2022 Volume 2022 Issue 207 Pages 207_97-207_112
In the 1950s, Cuba was Japan’s primary sugar supplier but maintained a protectionist policy that prevented the entry of Japanese textiles. This situation resulted in a constant trade deficit for the Japanese side. Thus, to resolve this situation, in July 1954, the Yoshida administration (1948–1954) sought to sign a trade agreement with Cuba that would eliminate such discriminatory policies and offered to Havana to buy a fixed annual amount of sugar. However, the dictatorship of Fulgencio Batista (1952–1959) maintained a non-cooperative position. In the end, Japan canceled the negotiations, and both the trade deficit and the discriminatory policies continued for several years. This situation changed with the victory of the Cuban Revolution in 1959.
Fidel Castro and the Cuban revolutionary government took a favorable position towards Japan. Thus, in June 1959, a Cuban mission headed by Ernesto “Che” Guevara visited Japan. The main goal of this “famous revolutionary” was to investigate the possibility of establishing a trade agreement with the Kishi administration (1957–1960) and guarantee the continuity of Japanese importing Cuban sugar. In the end, Japan could not sign the trade agreement with Guevara’s mission, but the Kishi administration understood that the Cuban revolutionary government was willing to negotiate. Thus, in February 1960, both countries began formal negotiations and two months later signed the Agreement on Commerce between Japan and the Republic of Cuba, eliminating the discriminatory policy.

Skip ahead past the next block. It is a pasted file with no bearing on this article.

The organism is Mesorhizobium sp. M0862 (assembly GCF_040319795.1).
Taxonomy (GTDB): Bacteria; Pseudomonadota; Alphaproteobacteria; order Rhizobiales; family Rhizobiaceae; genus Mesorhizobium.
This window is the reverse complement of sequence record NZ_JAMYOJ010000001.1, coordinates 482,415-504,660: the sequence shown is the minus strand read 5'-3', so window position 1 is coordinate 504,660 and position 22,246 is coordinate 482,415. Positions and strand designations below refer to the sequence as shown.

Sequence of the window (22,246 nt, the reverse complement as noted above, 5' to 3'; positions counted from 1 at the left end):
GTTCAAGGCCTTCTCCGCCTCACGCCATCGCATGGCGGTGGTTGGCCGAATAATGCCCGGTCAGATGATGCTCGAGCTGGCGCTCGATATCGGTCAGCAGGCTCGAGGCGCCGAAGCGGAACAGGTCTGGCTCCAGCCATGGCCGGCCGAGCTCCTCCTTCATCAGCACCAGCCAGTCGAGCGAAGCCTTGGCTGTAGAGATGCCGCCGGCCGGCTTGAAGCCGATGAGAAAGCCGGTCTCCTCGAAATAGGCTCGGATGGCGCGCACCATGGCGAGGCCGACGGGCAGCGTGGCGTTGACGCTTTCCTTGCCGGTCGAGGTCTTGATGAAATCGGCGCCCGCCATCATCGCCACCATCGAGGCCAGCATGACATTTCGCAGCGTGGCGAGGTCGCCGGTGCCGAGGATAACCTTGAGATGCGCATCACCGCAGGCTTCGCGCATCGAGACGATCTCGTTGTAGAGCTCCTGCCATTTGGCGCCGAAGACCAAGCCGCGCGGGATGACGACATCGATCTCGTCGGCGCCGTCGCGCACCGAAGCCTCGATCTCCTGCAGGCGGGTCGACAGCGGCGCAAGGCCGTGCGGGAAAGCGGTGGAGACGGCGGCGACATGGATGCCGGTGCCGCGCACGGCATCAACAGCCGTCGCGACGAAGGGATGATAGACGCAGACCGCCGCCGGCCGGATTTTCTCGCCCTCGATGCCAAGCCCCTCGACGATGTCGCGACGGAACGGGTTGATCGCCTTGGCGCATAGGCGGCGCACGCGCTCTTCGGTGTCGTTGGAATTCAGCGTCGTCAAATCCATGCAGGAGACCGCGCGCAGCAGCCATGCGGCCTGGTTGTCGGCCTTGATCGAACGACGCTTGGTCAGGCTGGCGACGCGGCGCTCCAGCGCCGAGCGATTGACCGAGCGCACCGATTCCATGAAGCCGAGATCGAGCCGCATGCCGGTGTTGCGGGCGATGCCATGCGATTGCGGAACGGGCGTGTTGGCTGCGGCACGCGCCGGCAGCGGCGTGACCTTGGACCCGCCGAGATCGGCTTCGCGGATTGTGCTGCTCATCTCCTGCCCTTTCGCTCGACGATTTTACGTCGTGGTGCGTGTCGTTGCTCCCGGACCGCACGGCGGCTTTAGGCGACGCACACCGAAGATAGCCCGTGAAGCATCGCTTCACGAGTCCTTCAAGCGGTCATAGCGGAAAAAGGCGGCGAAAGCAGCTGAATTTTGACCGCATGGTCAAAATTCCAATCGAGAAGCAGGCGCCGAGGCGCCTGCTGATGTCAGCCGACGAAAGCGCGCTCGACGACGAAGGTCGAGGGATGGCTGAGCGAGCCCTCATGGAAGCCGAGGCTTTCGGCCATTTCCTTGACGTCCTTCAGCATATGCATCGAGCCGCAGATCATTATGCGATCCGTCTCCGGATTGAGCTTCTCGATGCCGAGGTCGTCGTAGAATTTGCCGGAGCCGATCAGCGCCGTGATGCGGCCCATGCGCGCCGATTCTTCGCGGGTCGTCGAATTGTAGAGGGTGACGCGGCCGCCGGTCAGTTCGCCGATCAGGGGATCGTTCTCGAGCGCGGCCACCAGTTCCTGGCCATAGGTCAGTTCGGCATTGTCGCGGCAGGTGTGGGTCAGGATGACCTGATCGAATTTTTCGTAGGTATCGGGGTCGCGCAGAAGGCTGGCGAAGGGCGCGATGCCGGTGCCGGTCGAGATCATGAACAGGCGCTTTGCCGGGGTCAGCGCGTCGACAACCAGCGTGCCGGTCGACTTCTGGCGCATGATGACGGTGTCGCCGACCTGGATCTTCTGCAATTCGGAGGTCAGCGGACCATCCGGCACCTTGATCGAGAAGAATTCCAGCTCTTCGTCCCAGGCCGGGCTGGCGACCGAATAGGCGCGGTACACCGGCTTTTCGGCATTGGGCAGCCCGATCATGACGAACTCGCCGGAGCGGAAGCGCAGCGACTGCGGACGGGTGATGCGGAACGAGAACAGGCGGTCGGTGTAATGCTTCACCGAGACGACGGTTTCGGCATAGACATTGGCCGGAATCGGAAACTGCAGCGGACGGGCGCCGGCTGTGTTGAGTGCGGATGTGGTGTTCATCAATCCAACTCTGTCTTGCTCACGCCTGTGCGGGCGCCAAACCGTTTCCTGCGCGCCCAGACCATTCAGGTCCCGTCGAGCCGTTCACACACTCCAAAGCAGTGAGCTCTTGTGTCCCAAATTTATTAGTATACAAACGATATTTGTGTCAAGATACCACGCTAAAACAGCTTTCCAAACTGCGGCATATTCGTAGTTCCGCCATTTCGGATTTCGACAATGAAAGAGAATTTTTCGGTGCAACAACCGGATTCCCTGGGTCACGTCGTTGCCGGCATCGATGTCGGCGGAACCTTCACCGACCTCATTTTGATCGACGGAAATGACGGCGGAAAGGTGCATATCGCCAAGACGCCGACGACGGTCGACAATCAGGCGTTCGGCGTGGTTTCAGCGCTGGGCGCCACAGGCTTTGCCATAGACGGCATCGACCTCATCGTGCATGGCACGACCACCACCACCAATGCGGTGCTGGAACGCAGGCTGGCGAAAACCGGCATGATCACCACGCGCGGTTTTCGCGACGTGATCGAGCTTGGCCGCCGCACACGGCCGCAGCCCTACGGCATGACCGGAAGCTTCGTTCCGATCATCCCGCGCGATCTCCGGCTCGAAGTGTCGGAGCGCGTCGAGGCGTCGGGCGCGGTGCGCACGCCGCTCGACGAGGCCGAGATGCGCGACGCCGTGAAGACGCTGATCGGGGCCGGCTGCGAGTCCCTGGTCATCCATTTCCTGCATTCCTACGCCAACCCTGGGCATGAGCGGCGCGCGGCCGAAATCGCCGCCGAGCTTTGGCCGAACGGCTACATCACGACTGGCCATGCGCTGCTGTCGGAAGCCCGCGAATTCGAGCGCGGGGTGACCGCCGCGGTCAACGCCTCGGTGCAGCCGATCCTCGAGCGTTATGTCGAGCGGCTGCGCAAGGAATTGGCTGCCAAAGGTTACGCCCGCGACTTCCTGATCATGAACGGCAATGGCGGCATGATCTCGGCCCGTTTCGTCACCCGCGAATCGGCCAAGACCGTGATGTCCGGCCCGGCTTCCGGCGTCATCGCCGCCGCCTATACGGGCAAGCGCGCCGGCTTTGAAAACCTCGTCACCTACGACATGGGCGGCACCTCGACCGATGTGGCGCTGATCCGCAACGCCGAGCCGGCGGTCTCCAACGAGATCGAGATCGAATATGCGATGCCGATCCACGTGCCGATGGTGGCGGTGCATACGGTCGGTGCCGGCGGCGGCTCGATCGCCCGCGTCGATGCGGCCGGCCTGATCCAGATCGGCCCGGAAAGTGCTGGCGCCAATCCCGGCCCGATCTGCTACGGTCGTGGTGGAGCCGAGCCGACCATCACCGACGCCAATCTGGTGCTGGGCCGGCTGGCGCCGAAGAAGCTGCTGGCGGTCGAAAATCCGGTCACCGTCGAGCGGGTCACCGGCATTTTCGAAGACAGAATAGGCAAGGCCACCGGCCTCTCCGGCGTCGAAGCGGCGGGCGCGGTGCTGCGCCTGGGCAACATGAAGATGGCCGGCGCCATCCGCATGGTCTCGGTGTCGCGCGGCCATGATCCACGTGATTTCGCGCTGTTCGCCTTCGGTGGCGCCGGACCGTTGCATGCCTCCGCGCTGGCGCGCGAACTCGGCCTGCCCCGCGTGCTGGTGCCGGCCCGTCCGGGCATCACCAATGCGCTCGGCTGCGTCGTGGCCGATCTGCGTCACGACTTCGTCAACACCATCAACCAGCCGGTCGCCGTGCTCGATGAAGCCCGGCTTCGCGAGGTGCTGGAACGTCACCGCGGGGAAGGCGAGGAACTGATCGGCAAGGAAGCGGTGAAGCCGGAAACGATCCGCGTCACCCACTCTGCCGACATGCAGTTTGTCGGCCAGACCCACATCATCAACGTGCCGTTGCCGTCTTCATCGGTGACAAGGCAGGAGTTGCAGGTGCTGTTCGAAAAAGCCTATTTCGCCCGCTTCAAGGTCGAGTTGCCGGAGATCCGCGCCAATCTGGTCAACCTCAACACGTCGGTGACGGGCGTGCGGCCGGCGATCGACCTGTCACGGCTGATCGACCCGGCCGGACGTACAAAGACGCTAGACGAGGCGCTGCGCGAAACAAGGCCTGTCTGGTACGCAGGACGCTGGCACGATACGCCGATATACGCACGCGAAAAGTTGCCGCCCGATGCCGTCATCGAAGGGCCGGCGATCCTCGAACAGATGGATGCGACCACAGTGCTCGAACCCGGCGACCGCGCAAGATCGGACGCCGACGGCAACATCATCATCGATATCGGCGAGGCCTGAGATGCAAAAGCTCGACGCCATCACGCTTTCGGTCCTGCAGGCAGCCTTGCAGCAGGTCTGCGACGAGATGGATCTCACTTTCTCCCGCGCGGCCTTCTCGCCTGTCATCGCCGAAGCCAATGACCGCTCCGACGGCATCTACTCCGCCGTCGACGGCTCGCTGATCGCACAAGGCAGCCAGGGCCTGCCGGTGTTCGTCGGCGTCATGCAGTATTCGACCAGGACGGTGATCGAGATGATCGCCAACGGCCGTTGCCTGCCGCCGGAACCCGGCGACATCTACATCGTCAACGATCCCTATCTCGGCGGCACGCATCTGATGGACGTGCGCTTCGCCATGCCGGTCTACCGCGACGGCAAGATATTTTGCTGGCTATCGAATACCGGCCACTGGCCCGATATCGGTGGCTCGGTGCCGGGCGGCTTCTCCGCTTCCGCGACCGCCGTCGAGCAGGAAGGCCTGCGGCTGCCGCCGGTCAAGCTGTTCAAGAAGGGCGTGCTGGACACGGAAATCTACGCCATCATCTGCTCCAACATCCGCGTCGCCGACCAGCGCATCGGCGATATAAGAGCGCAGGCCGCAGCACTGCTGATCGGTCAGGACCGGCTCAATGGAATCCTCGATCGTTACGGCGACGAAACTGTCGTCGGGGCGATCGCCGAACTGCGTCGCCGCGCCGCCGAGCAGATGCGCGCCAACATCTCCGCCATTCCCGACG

In this sense, Guevara’s mission represented a turning point in postwar Japan-Cuban relations. However, many preliminary studies, especially the biography of Guevara written by Toru Miyoshi (1971), have considered that the Kishi administration had belittled Cuba. But, was this situation true? This paper seeks to reexamine Guevara’s visit through sources in the diplomatic research in Japan, Cuba, and United States, and demonstrate the importance of Japanese-Cuban relations in Japanese diplomatic history studies. It should be noted that there are few studies on Japanese diplomatic history towards Latin American countries, using primary diplomatic sources. This paper also seeks to contribute to the increase of new studies in that area.
The first section evaluates the literature about Guevara’s visit. Then, the second reconstructs the Japanese-Cuban relations before the Cuban Revolution, to demonstrate the existing conflict between Japan and Batista. Finally, the third section analyzes the Kishi administration policy towards Guevara’s mission.
The main conclusion is that the analysis of various diplomatic sources shows that the Kishi administration was interested in Cuban and wanted to complete a trade agreement. In this sense, Japan never actually looked down upon Guevara’s visit, as much of the literature has suggested.